Taxes are a huge burden for low- and middle-income households, and to remedy this, the IRS offers a number of lucrative tax breaks. Take the Earned Income Tax Credit, for example, which offers eligible filers up to $6,318 back on their taxes. Parents with low or moderate enough earnings can also qualify for the Child Tax Credit, which, at its max, offers a $1,000 tax reduction per child under 17.
But while low and middle earners have a host of tax breaks to benefit from, higher earners don't tend to be as lucky. Generally speaking, higher earners aren't eligible for most of the tax credits out there, and thanks to the ever-unpopular alternative minimum tax, many would-be deductions wind up going away for wealthier folks.
That said, there are still a number of tax breaks that high earners can capitalize on. Here are a few that can be rather rewarding.
The mortgage interest deduction
Though all homeowners can benefit from the mortgage interest deduction, because higher earners tend to take on larger mortgages, this deduction can be particularly useful for the wealthy. Under the current law, you can take a deduction for the interest you pay on your mortgage provided your loan doesn't exceed $500,000 as a single tax filer, or $1 million if you're filing a return jointly. This deduction can be particularly lucrative during the early years of your home loan, when the bulk of your monthly payments are applied to the interest portion of your mortgage as opposed to its principal.
Now because the mortgage interest deduction is said to favor the rich, lawmakers have been lobbying for years to get it to change. Not only are wealthier individuals more likely to own expensive homes with high mortgage payments, but tax deductions by nature are worth more to high-income taxpayers than they are to lower earners.
Tax deductions work by excluding a portion of your income from taxes, and your savings are based on your effective tax rate. If you're a high earner whose effective tax rate is, say, 35%, you'll get more from a tax deduction than someone whose effective tax rate is just 15%. Thankfully, the mortgage interest deduction hasn't yet gone away, so if you pay a lot toward your home loan, you can use it to lower your tax bill.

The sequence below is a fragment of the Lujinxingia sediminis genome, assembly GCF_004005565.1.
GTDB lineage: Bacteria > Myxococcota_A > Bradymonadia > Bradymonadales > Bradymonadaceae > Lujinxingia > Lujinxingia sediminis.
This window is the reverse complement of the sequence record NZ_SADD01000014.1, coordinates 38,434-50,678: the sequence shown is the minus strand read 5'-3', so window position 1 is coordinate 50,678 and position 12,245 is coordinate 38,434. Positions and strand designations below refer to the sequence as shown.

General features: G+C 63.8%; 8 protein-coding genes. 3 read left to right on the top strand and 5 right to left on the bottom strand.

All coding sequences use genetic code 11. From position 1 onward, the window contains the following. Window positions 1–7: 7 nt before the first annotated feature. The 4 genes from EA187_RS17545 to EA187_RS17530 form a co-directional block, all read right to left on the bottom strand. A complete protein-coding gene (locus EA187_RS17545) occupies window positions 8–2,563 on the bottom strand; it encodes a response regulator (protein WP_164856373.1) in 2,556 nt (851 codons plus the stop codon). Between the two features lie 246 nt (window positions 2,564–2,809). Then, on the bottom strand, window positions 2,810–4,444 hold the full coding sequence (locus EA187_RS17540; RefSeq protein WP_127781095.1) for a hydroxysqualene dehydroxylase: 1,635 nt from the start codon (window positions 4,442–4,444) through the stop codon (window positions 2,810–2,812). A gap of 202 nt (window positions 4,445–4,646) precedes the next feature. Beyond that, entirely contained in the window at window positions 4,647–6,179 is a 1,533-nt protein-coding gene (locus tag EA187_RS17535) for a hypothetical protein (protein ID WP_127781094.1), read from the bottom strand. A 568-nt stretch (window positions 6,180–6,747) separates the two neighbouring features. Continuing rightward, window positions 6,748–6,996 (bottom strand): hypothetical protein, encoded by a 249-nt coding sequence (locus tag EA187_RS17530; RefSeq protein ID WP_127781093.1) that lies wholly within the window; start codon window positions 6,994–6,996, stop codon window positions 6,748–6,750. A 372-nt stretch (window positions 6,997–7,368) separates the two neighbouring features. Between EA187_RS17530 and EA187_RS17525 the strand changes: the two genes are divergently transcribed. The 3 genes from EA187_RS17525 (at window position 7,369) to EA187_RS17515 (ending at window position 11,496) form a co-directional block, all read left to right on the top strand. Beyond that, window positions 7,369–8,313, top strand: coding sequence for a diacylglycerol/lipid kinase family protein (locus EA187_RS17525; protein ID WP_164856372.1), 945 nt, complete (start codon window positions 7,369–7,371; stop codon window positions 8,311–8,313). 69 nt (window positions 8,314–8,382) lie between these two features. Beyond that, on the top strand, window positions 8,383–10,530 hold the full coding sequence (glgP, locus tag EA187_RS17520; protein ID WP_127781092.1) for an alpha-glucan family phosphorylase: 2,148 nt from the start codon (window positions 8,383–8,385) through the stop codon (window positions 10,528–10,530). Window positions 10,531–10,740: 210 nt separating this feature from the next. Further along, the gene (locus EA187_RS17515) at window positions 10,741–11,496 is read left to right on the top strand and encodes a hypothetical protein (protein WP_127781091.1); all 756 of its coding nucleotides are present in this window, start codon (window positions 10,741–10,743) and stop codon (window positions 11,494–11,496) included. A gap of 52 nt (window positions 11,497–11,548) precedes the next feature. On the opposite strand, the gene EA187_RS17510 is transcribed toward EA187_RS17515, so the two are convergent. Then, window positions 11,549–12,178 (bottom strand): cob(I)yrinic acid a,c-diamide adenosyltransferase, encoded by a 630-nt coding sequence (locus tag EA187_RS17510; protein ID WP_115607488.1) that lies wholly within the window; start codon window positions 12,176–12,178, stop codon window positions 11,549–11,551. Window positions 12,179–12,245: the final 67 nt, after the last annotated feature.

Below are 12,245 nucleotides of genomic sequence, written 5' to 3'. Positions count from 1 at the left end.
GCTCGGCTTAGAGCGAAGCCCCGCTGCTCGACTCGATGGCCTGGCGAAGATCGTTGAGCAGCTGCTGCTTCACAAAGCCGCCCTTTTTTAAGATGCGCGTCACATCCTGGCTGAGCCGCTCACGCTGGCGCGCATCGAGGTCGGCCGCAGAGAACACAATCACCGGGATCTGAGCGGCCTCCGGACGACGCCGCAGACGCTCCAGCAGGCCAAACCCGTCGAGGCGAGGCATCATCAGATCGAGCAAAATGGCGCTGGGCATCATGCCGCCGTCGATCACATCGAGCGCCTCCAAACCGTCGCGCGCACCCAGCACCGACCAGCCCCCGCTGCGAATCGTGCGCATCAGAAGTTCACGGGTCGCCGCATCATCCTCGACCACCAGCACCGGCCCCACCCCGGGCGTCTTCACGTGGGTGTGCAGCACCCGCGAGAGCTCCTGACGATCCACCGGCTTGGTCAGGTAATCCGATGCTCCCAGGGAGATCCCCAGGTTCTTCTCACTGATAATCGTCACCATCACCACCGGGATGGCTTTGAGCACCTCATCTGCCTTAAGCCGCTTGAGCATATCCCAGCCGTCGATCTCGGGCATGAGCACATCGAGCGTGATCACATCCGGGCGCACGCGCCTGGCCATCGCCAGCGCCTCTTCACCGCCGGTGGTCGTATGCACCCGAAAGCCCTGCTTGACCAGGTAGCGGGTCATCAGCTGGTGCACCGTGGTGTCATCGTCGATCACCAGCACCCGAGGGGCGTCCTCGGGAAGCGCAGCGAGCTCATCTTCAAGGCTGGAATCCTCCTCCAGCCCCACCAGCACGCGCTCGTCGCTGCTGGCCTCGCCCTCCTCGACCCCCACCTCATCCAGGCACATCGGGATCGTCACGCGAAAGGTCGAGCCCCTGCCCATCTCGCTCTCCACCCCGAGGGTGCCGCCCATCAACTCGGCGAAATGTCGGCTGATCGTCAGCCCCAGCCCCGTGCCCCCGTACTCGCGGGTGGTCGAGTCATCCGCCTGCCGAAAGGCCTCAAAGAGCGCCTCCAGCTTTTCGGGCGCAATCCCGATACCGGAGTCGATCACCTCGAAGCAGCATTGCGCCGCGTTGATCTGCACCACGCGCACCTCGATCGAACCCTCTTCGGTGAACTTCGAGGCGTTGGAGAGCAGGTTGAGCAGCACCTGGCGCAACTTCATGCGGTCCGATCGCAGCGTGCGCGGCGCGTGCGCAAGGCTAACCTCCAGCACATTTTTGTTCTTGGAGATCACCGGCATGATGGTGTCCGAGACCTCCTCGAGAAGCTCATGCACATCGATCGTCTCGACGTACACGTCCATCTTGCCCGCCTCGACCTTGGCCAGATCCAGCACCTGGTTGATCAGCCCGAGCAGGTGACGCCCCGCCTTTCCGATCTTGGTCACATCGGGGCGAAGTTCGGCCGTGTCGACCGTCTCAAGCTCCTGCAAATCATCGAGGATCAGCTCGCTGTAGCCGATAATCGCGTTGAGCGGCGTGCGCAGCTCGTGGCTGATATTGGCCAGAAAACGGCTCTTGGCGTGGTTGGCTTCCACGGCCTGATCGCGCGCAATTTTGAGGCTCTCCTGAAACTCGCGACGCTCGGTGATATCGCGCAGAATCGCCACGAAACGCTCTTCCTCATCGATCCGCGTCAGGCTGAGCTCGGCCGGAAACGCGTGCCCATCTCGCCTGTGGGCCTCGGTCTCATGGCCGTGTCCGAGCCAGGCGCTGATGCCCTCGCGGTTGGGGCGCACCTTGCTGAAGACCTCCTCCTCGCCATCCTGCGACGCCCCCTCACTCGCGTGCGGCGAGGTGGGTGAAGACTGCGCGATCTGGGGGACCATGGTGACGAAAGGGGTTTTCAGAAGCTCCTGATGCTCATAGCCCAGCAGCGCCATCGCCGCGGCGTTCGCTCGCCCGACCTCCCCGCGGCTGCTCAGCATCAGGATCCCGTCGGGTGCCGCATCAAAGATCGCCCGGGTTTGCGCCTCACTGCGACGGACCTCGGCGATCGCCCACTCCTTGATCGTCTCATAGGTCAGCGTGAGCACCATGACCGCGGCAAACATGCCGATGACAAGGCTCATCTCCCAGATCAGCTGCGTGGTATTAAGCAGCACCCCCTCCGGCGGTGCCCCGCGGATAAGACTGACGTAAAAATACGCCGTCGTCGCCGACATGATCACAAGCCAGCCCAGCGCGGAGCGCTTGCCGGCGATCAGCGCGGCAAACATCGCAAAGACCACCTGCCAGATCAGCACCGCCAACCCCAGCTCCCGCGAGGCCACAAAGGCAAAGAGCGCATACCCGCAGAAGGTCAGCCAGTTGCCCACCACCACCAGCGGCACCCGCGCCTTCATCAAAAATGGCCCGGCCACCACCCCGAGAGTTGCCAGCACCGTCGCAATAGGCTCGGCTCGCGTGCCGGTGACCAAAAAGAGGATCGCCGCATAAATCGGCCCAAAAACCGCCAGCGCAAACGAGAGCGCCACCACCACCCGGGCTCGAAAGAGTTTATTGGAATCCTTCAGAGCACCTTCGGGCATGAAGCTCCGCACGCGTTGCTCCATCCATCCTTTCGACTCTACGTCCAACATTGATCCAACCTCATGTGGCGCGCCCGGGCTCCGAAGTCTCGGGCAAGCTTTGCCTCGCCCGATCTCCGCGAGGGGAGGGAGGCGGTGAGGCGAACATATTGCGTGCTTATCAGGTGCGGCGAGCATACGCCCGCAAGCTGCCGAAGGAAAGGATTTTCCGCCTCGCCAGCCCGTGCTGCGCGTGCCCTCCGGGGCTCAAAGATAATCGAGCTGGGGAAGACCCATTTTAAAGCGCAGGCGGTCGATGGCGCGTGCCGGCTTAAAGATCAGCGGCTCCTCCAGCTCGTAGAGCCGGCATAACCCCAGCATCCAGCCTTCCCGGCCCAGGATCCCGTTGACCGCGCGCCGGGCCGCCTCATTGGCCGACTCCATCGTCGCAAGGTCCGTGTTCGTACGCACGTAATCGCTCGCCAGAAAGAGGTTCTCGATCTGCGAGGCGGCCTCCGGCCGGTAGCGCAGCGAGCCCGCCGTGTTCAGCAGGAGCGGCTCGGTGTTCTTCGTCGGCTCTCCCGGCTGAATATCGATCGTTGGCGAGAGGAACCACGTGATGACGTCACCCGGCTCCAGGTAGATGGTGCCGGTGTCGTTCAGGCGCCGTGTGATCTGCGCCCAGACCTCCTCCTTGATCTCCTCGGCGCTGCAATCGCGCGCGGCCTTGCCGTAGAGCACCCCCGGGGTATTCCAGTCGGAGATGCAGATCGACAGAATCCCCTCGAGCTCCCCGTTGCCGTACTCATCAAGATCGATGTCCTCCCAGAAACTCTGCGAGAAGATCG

Deductions for charitable contributions
Being charitable can lower your taxes regardless of how much you make, but if you're a higher earner with more money to give, you stand to reap even more tax benefits. The average American taxpayer who takes a deduction for charitable contributions claims over $5,800. If you're a higher earner and can double that deduction, you'll save whatever amount is proportionate to your effective tax rate. Case in point: If you deduct $12,000 in eligible donations and your effective tax rate is 35%, you'll shave $4,200 off your tax bill.
Anyone who loses money on an investment can use that misfortune to his or her advantage. But if you're a high earner looking to lower your taxes, selling off poorly performing investments can work wonders for your ultimate bill.
Capital losses can be used to offset capital gains, regardless of how much money you make. If you have a year where you make $10,000 in gains but take the equivalent amount in losses, you won't pay a cent on your profits. Furthermore, if you have a net loss for the year, you can use up to $3,000 to offset your regular income. And, if your net loss for the year exceeds $3,000 after applying it against all capital gains, you can carry the remainder to future tax years and use it to offset income down the line.
While there are no specific benefits designed for wealthy taxpayers, there are certain deductions and provisions that tend to help higher earners more so than those at lower income levels. It pays to explore whatever options you can for lowering your taxes, even if you're not doing poorly for yourself -- because at the end of the day, we all work hard for our money, and we all want to keep as much of it as possible.
The Motley Fool has a disclosure policy.